Long before smartphones and selfies, people visited a studio portrait photographer to capture an image of themselves they wanted to share with the world. Museum of Brisbane’s new exhibition Sit. Pose. Snap. Brisbane Portrait Photography 1850 – 1950 explores the first one hundred years of portrait photography in Brisbane from 1850 to 1950.

The exhibition from Friday 24 March to Sunday 30 July, reflects how photography was, and still is used to present an image of ourselves which portrays who we are and how we want to be perceived, and ultimately to share this with others.

In an exploration of identity and a medium which has stood the test of time, Sit. Pose. Snap. draws on one of Australia’s most extensive collections of portrait photography, amassed and researched by Brisbane General Practitioner, Marcel Safier. From special occasions and recording occupations to family portraits and more, the photographs hint at the personality and stories of the subjects, even though the identity of many of the sitters is unknown.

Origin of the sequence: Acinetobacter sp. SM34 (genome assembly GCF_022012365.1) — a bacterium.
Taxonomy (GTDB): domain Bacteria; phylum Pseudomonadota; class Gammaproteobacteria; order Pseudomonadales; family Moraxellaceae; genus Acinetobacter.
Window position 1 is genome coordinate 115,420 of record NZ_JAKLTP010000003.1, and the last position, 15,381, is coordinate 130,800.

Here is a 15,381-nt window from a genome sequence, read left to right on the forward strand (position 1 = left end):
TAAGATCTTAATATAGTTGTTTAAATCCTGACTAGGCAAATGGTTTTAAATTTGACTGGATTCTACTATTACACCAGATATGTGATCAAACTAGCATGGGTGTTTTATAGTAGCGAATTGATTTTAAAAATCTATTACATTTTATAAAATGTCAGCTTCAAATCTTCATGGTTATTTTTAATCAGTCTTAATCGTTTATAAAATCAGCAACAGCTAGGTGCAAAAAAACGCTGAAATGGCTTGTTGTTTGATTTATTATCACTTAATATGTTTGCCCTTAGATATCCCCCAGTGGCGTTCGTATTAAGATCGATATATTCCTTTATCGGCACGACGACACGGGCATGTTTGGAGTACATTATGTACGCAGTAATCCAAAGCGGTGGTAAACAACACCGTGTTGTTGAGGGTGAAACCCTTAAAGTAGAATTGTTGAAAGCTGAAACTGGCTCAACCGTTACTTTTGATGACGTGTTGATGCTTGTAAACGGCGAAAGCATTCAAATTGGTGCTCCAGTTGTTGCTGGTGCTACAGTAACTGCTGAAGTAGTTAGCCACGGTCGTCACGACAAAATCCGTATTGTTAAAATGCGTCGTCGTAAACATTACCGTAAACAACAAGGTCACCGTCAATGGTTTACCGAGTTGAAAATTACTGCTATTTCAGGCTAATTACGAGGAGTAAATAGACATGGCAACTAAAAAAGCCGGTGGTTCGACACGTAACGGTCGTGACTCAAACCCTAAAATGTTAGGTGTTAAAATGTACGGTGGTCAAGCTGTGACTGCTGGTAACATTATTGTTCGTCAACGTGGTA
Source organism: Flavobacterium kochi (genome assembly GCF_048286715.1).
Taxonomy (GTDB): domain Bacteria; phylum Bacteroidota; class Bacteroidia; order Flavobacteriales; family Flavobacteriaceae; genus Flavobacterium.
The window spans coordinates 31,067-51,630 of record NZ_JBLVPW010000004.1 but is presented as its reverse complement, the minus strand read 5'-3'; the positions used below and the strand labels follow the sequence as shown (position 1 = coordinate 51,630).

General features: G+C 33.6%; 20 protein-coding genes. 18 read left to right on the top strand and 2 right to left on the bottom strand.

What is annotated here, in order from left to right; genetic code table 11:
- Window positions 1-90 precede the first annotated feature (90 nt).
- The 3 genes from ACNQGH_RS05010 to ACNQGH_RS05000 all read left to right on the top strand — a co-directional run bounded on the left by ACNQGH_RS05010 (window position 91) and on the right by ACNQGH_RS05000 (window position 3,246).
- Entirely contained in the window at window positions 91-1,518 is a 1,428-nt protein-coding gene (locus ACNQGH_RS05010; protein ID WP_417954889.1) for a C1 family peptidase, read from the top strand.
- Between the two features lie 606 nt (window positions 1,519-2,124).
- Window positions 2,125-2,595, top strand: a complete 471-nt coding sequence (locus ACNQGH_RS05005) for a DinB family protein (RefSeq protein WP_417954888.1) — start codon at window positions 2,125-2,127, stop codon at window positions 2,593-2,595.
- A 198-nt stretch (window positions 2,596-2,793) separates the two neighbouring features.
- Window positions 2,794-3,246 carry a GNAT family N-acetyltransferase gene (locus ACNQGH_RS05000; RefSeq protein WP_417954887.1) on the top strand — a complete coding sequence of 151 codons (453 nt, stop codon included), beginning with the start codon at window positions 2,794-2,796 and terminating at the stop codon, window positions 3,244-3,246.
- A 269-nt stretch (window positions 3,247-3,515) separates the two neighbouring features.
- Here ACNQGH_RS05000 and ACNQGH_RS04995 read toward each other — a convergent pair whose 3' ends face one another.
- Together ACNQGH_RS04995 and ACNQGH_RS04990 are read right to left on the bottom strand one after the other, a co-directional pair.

There is much more to an image than meets the eye, and woven into the exhibition is an examination of photographic techniques and technologies; the popularisation of photography; and the ever-increasing control that subjects have over their portrayal.

Significant Brisbane photographic houses of the period and their legacies are also featured. Visitors will have the chance to experience what it felt like to visit Mathewson & Co., one of the leading studios of the time, through an immersive Victorian backdrop and a journalist’s account from 1889. They will also have a chance to take a selfie in this recreated 19th century studio space.

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